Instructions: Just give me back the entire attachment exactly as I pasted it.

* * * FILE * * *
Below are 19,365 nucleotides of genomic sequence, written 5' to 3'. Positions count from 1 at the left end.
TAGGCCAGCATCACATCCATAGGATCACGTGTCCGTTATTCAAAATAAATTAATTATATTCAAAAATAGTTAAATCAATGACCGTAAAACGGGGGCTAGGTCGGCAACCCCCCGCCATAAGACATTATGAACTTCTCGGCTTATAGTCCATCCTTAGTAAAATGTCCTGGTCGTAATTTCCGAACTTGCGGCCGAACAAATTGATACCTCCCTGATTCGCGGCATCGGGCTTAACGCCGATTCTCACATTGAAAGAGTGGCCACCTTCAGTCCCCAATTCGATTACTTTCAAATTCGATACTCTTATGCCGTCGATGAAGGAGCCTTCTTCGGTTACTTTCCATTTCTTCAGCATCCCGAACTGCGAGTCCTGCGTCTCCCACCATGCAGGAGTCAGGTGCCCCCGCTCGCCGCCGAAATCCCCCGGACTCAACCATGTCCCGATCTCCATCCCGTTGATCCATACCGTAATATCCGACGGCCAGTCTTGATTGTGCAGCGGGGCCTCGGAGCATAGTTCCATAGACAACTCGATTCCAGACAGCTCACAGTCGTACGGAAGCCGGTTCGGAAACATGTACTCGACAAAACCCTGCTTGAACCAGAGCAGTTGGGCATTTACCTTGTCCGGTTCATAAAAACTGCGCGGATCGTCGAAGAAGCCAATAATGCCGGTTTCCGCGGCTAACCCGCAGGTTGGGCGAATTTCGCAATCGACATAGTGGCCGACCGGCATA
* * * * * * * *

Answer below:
Below are 19,365 nucleotides of genomic sequence, written 5' to 3'. Positions count from 1 at the left end.
TAGGCCAGCATCACATCCATAGGATCACGTGTCCGTTATTCAAAATAAATTAATTATATTCAAAAATAGTTAAATCAATGACCGTAAAACGGGGGCTAGGTCGGCAACCCCCCGCCATAAGACATTATGAACTTCTCGGCTTATAGTCCATCCTTAGTAAAATGTCCTGGTCGTAATTTCCGAACTTGCGGCCGAACAAATTGATACCTCCCTGATTCGCGGCATCGGGCTTAACGCCGATTCTCACATTGAAAGAGTGGCCACCTTCAGTCCCCAATTCGATTACTTTCAAATTCGATACTCTTATGCCGTCGATGAAGGAGCCTTCTTCGGTTACTTTCCATTTCTTCAGCATCCCGAACTGCGAGTCCTGCGTCTCCCACCATGCAGGAGTCAGGTGCCCCCGCTCGCCGCCGAAATCCCCCGGACTCAACCATGTCCCGATCTCCATCCCGTTGATCCATACCGTAATATCCGACGGCCAGTCTTGATTGTGCAGCGGGGCCTCGGAGCATAGTTCCATAGACAACTCGATTCCAGACAGCTCACAGTCGTACGGAAGCCGGTTCGGAAACATGTACTCGACAAAACCCTGCTTGAACCAGAGCAGTTGGGCATTTACCTTGTCCGGTTCATAAAAACTGCGCGGATCGTCGAAGAAGCCAATAATGCCGGTTTCCGCGGCTAACCCGCAGGTTGGGCGAATTTCGCAATCGACATAGTGGCCGACCGGCATA